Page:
Strides are one of the best workout tools for runners, whether you are training for the mile run or an ultra marathon. The focus is on short bursts of running quickly, yet relaxed.
Strides are not sprints
Nor are they a race between you and your training group
For most runners, a stride feels like a fun, efficient experience. They are the fastest pace you can go while staying totally smooth and comfortable. Since they are short in duration, you can reinforce what relaxed, fast running should feel like.
You should accelerate into your peak pace, hold it for just a little bit, and then decelerate. Don’t slam on the brakes when the repetition time is up.
How to Do Flat Strides
When you do strides, focus on good form, running confidently strong and tall through the hips. You may notice your knee drives up and your arm action will be bigger compared to your slower running paces. Think about smooth speed, with powerful, yet quick steps.
If you start flailing about, clenching your jaw, making fists, or tightening up other muscles, the strides will be less effective (and possibly injure you). Don’t worry too much about pace. Focus instead on your form.
Tip: If you’ve never done strides, use a section of your route is that is just slightly downhill. That imperceptible difference in grade during a slower pace is magnified during a stride so you can learn that effortless feeling you are looking for.
How to Do Hill Strides
Hill strides have an additional benefit over flat strides in that they are a strength workout too. How steep should the hill be? Anywhere from a moderate grade like a highway overpass to a steeper grade like you’d find on mountain trails. Steeper hills require you to focus on power generation, shallower hills let you go faster.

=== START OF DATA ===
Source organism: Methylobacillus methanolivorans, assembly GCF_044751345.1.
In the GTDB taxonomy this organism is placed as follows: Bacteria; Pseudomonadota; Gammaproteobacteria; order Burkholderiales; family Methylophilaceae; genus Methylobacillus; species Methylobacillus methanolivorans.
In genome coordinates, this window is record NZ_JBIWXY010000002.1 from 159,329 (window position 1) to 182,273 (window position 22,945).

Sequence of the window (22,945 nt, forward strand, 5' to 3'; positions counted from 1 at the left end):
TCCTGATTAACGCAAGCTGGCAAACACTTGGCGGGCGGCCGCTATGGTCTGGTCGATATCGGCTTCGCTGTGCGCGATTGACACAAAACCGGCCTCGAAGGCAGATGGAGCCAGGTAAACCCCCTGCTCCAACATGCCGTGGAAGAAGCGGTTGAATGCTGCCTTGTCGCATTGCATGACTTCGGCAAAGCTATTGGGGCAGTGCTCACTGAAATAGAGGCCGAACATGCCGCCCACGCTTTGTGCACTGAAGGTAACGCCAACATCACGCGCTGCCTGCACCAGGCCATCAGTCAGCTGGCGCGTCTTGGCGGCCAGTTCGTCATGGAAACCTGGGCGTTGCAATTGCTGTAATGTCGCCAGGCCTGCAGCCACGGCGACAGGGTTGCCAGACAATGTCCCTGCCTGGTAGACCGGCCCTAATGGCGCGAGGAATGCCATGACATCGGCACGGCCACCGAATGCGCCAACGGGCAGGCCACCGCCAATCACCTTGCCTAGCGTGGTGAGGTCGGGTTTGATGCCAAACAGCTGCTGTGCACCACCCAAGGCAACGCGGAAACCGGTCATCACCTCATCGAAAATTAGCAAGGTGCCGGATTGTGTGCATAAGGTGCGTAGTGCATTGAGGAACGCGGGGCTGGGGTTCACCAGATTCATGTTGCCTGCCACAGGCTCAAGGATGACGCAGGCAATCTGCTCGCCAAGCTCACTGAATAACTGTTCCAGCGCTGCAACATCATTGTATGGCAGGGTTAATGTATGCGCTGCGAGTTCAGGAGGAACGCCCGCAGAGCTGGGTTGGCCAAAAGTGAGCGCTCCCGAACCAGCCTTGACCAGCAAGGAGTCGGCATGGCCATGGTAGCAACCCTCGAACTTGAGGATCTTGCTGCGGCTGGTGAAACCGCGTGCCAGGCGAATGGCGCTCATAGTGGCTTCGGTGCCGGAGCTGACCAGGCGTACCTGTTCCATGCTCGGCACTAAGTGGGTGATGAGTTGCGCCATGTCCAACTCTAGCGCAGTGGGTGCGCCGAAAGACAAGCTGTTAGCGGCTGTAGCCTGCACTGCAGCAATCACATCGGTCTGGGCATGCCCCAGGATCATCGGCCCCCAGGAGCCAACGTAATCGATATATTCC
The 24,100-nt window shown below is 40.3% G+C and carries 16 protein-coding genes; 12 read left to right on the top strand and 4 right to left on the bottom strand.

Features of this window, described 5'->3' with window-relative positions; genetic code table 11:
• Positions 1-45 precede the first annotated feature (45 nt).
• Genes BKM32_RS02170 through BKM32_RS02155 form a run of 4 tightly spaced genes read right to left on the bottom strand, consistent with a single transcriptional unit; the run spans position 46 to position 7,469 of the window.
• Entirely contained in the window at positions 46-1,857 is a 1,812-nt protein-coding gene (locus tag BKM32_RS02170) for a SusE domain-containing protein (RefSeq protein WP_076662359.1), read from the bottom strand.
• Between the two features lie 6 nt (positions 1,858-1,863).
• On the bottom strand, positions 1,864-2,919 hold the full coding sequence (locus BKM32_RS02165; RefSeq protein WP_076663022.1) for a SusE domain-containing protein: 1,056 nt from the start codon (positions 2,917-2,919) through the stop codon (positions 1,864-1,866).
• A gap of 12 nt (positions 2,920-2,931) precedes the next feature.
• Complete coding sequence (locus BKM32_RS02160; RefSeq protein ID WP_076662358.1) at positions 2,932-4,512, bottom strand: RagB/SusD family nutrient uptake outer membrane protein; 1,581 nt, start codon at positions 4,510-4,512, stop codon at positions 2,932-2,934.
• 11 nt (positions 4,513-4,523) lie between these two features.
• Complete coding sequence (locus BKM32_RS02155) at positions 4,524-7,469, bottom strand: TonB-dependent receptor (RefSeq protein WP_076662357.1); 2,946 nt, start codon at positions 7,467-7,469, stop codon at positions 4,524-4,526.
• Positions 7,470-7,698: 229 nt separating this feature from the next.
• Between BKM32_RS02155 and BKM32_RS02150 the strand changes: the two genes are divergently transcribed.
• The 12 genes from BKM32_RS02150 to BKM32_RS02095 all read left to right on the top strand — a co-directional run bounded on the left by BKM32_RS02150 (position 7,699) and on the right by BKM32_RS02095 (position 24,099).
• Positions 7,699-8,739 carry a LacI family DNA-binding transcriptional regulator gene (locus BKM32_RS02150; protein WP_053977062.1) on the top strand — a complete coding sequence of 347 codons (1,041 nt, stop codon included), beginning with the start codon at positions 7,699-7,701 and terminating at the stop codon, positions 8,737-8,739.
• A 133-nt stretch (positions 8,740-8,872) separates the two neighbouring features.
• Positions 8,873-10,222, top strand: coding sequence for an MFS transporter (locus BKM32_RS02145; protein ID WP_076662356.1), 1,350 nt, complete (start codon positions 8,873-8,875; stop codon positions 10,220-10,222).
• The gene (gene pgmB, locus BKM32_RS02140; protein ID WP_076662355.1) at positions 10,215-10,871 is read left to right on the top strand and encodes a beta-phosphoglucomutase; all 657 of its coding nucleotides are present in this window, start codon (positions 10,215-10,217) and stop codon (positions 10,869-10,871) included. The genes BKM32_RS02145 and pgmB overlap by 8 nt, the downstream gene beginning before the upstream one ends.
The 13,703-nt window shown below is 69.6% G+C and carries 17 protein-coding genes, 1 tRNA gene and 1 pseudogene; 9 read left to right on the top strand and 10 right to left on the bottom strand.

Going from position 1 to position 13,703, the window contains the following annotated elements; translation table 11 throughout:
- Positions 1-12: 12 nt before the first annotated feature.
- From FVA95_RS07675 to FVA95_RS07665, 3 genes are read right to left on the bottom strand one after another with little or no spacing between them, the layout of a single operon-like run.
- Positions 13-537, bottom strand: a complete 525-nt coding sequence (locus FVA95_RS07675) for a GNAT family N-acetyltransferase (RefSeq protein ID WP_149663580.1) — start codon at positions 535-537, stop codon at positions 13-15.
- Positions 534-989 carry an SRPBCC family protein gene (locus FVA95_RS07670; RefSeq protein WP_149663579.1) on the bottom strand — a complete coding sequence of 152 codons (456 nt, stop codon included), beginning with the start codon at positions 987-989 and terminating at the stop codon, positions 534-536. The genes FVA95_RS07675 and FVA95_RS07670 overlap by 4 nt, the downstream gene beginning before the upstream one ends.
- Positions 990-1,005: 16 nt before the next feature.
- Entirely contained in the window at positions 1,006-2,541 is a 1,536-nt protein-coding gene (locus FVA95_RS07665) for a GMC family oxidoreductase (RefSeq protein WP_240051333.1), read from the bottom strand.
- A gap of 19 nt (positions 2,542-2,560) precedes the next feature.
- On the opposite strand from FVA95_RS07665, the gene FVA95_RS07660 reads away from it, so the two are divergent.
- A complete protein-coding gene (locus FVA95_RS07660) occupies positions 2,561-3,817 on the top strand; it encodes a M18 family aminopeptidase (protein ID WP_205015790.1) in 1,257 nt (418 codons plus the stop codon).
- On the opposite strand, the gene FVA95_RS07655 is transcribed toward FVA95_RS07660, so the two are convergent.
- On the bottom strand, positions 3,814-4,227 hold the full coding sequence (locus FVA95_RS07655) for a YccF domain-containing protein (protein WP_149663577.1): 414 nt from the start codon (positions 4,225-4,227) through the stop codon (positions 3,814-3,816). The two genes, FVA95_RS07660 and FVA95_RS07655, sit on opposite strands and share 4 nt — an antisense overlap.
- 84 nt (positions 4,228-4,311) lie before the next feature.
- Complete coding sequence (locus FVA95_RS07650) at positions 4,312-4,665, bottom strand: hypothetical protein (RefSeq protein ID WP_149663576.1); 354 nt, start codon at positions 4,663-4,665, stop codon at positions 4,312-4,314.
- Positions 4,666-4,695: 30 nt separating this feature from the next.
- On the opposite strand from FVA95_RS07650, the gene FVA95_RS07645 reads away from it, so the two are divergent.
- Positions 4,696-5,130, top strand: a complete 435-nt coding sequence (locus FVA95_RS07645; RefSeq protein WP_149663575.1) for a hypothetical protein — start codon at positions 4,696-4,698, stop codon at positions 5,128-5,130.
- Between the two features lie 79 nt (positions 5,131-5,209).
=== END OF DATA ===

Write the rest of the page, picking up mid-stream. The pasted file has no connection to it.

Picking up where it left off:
After each hill repetition, jog or walk back to where you started—this reduces injury risk due to downhill running until you are stronger. If you are braking (leaning backward and walking on your heels on the way down, move to a shallower hill). Don’t begin the next one until you are fully recovered, up to one to two minutes later.
Don’t skip the recovery — your form will likely suffer so you’re only teaching your body bad habits. Straining while you are trying to run fast has a higher injury risk.
Tip: If you find a hill that really makes you get up on your toes to run, then it it doubles as a strength workout. These will make you stronger but are also riskier.
If you have never done strides before, then start at the low end of repetitions and add one to two repetitions with each set of strides. Four weeks of one to two sets per week will keep your fast-twitch muscles firing and give you weekly feedback on your biomechanics.
4 to 10 repetitions of 15 second uphill strides followed by
4 to 10 repetitions of 15 second flat strides
Many Garmin models let you program a workout so you can focus on the workout instead of looking at your watch.
Once you’ve built to 10 reps of 15 seconds, you can move to 20 seconds, then 30 seconds — again, building up from a lower number of repetitions.
Drop repetitions, shorten the run interval, or lengthen the recovery time if your form gets sloppy.